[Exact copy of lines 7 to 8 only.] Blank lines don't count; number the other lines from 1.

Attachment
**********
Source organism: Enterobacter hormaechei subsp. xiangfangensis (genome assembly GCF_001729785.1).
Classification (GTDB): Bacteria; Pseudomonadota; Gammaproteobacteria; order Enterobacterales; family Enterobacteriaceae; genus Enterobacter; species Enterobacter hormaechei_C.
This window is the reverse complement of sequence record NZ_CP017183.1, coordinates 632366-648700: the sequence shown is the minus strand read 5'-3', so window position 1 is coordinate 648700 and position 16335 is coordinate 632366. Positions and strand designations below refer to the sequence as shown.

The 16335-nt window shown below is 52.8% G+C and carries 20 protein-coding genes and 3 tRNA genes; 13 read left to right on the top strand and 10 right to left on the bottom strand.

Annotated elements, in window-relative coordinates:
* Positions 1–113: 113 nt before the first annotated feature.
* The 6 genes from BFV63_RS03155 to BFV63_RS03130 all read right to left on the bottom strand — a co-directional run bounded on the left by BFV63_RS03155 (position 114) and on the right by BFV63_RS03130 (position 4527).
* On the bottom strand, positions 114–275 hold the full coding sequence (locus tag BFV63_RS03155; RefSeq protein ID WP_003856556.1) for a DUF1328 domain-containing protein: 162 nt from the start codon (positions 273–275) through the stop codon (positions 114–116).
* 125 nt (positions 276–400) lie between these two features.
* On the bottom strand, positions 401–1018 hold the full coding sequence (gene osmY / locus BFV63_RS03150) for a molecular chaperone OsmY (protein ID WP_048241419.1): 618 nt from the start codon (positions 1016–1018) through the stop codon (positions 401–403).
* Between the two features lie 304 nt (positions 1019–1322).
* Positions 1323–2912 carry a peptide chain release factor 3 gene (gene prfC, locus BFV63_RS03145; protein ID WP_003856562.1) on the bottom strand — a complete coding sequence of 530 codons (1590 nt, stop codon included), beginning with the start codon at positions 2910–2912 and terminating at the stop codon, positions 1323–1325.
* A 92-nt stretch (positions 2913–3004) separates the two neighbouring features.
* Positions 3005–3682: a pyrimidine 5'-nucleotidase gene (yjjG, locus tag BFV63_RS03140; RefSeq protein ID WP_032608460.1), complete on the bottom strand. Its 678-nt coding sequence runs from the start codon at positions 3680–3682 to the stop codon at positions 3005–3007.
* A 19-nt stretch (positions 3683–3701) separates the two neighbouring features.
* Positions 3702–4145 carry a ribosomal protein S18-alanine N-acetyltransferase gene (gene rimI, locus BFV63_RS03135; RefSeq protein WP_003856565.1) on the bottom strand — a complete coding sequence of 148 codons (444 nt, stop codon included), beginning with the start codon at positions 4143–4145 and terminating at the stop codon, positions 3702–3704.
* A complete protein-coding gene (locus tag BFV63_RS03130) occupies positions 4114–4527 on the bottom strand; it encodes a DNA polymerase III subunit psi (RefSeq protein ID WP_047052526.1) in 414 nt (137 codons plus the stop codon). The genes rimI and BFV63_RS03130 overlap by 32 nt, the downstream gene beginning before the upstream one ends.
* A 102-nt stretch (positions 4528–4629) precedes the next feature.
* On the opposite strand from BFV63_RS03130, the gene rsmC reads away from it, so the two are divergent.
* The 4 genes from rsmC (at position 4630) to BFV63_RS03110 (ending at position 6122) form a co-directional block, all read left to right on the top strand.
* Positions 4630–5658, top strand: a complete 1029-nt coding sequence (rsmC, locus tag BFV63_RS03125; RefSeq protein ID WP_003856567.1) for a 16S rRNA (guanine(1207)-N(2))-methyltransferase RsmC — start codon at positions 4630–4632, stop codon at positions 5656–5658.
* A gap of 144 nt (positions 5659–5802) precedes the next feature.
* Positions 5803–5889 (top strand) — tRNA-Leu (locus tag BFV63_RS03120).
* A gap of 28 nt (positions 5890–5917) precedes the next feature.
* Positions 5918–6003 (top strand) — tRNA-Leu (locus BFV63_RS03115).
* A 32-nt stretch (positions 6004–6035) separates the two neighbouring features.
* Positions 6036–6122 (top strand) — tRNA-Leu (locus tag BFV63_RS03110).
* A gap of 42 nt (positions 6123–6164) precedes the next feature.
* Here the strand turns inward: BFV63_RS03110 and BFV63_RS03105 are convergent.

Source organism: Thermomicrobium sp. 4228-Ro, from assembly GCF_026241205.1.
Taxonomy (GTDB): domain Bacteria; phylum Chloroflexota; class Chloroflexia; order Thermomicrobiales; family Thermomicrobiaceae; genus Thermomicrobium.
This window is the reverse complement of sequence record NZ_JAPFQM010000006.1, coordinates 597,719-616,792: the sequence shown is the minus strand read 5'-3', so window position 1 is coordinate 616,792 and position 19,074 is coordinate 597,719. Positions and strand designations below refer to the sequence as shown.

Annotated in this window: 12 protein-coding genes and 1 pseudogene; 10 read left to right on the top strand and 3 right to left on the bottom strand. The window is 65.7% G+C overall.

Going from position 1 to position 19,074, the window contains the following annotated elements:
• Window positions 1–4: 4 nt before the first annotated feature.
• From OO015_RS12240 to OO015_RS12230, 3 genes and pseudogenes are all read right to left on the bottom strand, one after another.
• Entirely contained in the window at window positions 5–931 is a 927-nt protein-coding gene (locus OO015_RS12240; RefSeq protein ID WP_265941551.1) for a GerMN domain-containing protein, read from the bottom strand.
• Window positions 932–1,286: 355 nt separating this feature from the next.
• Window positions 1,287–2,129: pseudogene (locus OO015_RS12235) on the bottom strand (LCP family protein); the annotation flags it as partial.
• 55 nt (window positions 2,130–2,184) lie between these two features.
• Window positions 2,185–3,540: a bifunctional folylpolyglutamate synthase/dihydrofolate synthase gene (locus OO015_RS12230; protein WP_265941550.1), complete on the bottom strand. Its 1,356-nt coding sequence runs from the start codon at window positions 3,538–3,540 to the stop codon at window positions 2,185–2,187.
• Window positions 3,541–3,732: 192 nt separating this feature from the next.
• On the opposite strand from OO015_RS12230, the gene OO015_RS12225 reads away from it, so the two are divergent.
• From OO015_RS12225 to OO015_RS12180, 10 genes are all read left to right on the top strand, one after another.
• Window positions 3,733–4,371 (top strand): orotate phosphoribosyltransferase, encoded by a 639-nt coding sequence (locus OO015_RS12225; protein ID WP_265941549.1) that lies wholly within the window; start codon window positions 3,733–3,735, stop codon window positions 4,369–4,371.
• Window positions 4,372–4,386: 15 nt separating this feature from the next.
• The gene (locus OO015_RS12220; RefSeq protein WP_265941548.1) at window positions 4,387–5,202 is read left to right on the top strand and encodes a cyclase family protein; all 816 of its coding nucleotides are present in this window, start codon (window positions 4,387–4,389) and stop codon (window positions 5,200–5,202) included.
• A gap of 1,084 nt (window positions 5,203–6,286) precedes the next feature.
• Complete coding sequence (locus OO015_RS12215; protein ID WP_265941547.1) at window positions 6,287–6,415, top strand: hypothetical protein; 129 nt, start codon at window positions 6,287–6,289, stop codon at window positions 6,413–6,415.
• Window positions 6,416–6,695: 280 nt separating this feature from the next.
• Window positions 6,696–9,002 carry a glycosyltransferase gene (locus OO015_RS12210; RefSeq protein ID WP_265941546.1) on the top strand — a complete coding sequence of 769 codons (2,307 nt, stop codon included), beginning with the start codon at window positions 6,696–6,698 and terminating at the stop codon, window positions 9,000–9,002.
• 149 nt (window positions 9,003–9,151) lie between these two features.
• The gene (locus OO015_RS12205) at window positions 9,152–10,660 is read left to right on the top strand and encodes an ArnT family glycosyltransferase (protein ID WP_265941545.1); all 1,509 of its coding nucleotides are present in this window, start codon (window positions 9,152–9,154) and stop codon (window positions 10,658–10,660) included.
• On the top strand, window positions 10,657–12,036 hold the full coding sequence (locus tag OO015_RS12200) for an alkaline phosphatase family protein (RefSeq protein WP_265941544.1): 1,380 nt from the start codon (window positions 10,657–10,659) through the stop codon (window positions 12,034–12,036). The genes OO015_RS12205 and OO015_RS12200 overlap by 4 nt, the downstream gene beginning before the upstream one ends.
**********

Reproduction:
* The 6 genes from BFV63_RS03155 to BFV63_RS03130 all read right to left on the bottom strand — a co-directional run bounded on the left by BFV63_RS03155 (position 114) and on the right by BFV63_RS03130 (position 4527).
* On the bottom strand, positions 114–275 hold the full coding sequence (locus tag BFV63_RS03155; RefSeq protein ID WP_003856556.1) for a DUF1328 domain-containing protein: 162 nt from the start codon (positions 273–275) through the stop codon (positions 114–116).